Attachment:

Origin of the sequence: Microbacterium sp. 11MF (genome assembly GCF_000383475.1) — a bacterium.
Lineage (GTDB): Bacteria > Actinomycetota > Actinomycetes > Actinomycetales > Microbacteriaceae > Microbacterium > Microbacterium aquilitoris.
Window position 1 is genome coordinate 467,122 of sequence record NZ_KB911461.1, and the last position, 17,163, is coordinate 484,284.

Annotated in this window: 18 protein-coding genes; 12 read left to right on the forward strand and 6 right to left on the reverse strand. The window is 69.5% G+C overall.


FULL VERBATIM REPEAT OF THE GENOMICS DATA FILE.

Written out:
Origin of the sequence: Microbacterium sp. 11MF (genome assembly GCF_000383475.1) — a bacterium.
Lineage (GTDB): Bacteria > Actinomycetota > Actinomycetes > Actinomycetales > Microbacteriaceae > Microbacterium > Microbacterium aquilitoris.
Window position 1 is genome coordinate 467,122 of sequence record NZ_KB911461.1, and the last position, 17,163, is coordinate 484,284.

Annotated in this window: 18 protein-coding genes; 12 read left to right on the forward strand and 6 right to left on the reverse strand. The window is 69.5% G+C overall.